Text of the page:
BEIJING—China is reversing a range of measures it had put in place to support its currency, a response to a recent surge in the value of the yuan that has hurt Chinese exporters and added to the country’s economic headwinds.
Starting Monday, the People’s Bank of China will scrap a two-year-old rule that made it more expensive for traders to bet the yuan will fall in value, according to a central bank notice sent to commercial banks late Friday.
The move, which ends a deposit requirement on trades called currency forwards, will make it less expensive for companies and investors to buy dollars while selling the yuan. That would put some pressure on the currency to decline, traders and analysts said. The step will “fend off macro-financial risks,” said the central bank notice, which was reviewed by The Wall Street Journal.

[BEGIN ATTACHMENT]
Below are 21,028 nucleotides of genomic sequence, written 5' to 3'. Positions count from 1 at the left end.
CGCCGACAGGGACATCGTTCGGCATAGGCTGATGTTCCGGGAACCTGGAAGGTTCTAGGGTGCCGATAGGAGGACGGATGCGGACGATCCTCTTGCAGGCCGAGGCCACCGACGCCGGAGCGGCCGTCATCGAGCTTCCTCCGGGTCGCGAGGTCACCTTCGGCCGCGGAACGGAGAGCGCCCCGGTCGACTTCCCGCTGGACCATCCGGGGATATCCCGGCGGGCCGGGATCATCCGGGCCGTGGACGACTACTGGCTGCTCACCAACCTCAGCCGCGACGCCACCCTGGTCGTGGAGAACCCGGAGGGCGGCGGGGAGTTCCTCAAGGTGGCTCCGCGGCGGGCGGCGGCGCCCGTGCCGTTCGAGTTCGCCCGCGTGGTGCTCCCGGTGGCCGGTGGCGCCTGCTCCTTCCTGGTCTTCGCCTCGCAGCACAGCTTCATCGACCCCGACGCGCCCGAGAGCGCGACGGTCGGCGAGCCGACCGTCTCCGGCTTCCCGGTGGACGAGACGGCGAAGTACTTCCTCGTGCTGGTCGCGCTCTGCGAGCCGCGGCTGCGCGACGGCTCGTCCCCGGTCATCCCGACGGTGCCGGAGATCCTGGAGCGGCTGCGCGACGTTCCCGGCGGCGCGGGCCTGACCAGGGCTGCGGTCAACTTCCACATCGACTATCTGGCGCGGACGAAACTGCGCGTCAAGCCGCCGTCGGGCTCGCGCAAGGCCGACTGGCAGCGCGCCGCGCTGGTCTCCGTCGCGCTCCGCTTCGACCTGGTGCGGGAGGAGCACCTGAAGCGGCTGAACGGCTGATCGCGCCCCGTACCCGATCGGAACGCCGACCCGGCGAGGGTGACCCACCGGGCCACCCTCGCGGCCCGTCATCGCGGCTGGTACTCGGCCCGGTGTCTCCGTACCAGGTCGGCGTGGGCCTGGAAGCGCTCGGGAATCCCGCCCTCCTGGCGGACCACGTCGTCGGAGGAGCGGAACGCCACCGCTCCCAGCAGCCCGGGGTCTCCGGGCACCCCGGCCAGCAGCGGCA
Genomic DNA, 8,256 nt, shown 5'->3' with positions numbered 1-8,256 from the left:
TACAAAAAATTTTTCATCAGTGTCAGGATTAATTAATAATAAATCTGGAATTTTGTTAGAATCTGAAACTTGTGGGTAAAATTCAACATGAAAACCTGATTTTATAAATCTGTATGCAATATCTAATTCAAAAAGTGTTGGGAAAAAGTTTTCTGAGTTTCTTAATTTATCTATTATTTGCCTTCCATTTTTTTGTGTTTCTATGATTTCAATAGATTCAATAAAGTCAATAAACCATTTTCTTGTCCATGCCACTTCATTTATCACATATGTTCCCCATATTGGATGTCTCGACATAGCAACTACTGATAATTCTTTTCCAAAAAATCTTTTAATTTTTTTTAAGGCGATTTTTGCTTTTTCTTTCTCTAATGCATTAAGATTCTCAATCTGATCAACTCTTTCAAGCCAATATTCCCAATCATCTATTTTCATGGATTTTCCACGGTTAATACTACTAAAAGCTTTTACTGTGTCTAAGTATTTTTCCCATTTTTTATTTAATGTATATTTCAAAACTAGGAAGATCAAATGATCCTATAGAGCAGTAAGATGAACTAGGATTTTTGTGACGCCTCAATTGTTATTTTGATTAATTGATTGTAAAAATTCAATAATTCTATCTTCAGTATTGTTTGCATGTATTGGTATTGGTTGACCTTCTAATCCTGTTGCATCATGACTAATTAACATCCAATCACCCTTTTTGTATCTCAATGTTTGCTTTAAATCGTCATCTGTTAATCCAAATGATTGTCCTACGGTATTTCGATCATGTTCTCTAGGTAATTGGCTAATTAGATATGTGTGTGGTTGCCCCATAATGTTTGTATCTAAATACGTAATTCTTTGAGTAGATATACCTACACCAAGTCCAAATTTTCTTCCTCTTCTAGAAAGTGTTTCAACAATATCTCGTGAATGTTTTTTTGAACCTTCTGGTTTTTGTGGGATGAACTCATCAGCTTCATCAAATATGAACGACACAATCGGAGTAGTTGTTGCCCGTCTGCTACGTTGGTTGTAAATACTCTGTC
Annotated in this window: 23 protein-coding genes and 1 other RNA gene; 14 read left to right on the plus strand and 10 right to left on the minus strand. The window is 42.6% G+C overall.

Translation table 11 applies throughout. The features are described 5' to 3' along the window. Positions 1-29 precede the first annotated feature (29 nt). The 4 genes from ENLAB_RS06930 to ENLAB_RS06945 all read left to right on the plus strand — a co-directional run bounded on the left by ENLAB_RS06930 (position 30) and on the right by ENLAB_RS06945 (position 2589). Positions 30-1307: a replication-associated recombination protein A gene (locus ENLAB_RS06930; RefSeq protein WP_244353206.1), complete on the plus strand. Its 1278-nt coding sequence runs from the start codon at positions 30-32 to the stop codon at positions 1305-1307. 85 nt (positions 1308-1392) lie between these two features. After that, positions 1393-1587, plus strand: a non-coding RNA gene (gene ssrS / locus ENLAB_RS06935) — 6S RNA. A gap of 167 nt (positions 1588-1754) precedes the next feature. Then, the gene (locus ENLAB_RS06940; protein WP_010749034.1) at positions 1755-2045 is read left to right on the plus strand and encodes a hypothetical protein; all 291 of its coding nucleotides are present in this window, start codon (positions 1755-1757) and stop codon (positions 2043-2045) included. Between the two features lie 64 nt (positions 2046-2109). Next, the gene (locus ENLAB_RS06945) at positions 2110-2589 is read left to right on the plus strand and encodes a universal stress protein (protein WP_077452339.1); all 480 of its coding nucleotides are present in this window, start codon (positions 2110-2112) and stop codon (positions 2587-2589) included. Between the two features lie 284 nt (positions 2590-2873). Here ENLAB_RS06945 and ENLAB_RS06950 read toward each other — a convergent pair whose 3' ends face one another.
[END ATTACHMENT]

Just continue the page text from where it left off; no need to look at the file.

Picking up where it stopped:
According to a separate notice by the PBOC, the monetary authority late Friday also removed the reserve requirement on foreign banks’ yuan deposits, which will release more yuan funds into what is known as the offshore yuan market in Hong Kong, potentially making it easier for foreign investors to bet against the yuan. That requirement was enacted in January 2016.
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Source: New feed 2